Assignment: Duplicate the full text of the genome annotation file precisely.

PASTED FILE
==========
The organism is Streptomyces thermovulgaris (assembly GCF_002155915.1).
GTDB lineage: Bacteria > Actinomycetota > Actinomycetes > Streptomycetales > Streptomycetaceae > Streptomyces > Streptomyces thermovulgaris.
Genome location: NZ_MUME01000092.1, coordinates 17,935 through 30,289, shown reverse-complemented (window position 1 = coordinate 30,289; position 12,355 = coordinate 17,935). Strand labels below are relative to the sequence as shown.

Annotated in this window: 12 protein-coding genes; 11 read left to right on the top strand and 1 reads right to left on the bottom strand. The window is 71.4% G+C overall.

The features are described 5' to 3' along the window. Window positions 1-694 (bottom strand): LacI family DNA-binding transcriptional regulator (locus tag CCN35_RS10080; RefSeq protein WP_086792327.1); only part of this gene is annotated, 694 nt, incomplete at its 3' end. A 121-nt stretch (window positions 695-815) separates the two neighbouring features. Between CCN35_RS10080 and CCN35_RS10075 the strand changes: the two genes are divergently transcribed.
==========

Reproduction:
The organism is Streptomyces thermovulgaris (assembly GCF_002155915.1).
GTDB lineage: Bacteria > Actinomycetota > Actinomycetes > Streptomycetales > Streptomycetaceae > Streptomyces > Streptomyces thermovulgaris.
Genome location: NZ_MUME01000092.1, coordinates 17,935 through 30,289, shown reverse-complemented (window position 1 = coordinate 30,289; position 12,355 = coordinate 17,935). Strand labels below are relative to the sequence as shown.

Annotated in this window: 12 protein-coding genes; 11 read left to right on the top strand and 1 reads right to left on the bottom strand. The window is 71.4% G+C overall.

The features are described 5' to 3' along the window. Window positions 1-694 (bottom strand): LacI family DNA-binding transcriptional regulator (locus tag CCN35_RS10080; RefSeq protein WP_086792327.1); only part of this gene is annotated, 694 nt, incomplete at its 3' end. A 121-nt stretch (window positions 695-815) separates the two neighbouring features. Between CCN35_RS10080 and CCN35_RS10075 the strand changes: the two genes are divergently transcribed.